+19 # Passing Through 2015-09-27 12:33
Quoting James Klimaski:
So, did he really lower the price of Daraprim? If so, what is the new price? In England it sells for 66 cents.

Hello, Americans are the only people who pay full retail for drugs that were developed with their tax dollars. (In this case, a drug that is older than me, 62 vs. 54.) Allowing that, he didn't lower it to it's previous price-- $13.50 - it doesn't matter. His defense is that all the money generated from price increases will result in R&D for a new, better drug; also one with a new patent attached, and the price of that new drug will probably eclipse this one.

Shelkri is an amoral, money-obsessed piece of scum.
 
 
+9 # Shades of gray matter 2015-09-27 15:47
In THE TRUTH ABOUT THE DRUG COMPANIES, Marcia Angell, head of Social Medicine at Harvard, not a hotbed of corporate libelers, points out that Big Pharmas, contrary to their propaganda, develop very few drugs and stifle the development of others. Rather, they acquire the licenses to market drugs commonly created via public funding, at universities, foundations, etc. They do participate in some final pre marketing drug trial research, but most drugs are created elsewhere. AT LEAST the systems for licensing, patenting, pricing must be radically reformed. Big Pharmas use their political clout to prevent Medicare from freely negotiating prices (Bush & Obama agreed to this....see Canadian prices)and to stifle sales worldwide of quality drugs outside of their control. Clinton and Gore threatened cutoff of US Foreign Aid to African countries that purchased dramatically cheaper drugs not marketed by Big Pharmas protected by US govt. As is the usual case, Foreign Aid is really taxpayer funded aid to GlobalCorps who own our govt. Upward redistribution, socialism for the rich, Geyser Up (reverse trickle down) doo doo economics.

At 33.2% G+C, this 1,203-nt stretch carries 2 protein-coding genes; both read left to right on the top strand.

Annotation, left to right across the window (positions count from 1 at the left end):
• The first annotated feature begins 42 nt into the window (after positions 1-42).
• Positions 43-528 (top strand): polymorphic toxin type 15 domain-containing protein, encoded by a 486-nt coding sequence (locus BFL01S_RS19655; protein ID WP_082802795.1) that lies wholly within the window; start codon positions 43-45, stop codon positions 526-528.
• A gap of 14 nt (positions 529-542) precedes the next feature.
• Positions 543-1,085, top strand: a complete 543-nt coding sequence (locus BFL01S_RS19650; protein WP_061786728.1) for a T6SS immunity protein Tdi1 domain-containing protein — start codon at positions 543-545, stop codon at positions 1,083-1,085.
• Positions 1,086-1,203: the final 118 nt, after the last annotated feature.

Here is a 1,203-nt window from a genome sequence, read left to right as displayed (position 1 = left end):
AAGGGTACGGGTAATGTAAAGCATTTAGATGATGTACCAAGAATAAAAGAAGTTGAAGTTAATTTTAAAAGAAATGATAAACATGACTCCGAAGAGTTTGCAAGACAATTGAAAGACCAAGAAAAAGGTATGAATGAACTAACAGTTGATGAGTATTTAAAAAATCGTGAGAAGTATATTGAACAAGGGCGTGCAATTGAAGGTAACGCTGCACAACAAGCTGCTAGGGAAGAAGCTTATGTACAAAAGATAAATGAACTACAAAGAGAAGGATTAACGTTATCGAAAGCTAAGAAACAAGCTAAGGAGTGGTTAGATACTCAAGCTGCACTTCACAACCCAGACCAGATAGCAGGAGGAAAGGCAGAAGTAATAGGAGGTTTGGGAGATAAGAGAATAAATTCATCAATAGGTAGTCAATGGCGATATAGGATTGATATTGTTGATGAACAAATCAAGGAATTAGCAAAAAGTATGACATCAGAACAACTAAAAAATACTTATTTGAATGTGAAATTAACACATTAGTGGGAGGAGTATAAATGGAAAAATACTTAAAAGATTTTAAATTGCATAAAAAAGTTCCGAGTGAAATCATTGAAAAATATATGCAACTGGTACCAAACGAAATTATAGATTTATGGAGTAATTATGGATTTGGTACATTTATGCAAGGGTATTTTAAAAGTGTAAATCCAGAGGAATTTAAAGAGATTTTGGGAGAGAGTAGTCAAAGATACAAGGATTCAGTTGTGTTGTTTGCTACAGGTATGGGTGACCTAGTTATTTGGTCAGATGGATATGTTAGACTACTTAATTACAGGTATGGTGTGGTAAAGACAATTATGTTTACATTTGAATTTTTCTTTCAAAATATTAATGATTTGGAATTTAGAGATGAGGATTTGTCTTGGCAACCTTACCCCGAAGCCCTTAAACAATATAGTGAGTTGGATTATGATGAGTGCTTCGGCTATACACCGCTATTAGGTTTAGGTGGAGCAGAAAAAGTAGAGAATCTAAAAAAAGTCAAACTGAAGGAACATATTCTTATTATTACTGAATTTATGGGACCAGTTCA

+2 # reiverpacific 2015-09-27 19:07
Quoting Shades of gray matter:
In THE TRUTH ABOUT THE DRUG COMPANIES, Marcia Angell, head of Social Medicine at Harvard, not a hotbed of corporate libelers, points out that Big Pharmas, contrary to their propaganda, develop very few drugs and stifle the development of others. Rather, they acquire the licenses to market drugs commonly created via public funding, at universities, foundations, etc. They do participate in some final pre marketing drug trial research, but most drugs are created elsewhere. AT LEAST the systems for licensing, patenting, pricing must be radically reformed. Big Pharmas use their political clout to prevent Medicare from freely negotiating prices (Bush & Obama agreed to this....see Canadian prices)and to stifle sales worldwide of quality drugs outside of their control. Clinton and Gore threatened cutoff of US Foreign Aid to African countries that purchased dramatically cheaper drugs not marketed by Big Pharmas protected by US govt. As is the usual case, Foreign Aid is really taxpayer funded aid to GlobalCorps who own our govt. Upward redistribution, socialism for the rich, Geyser Up (reverse trickle down) doo doo economics.

Thanks for that insight.
It makes perfect sense and I hope I can quote you on that, as I'm a member and activist for HCAO (Health Care for All Oregon), who was born and raised under the benign umbrella of the British NHS. -We need all the backup and information we can collect.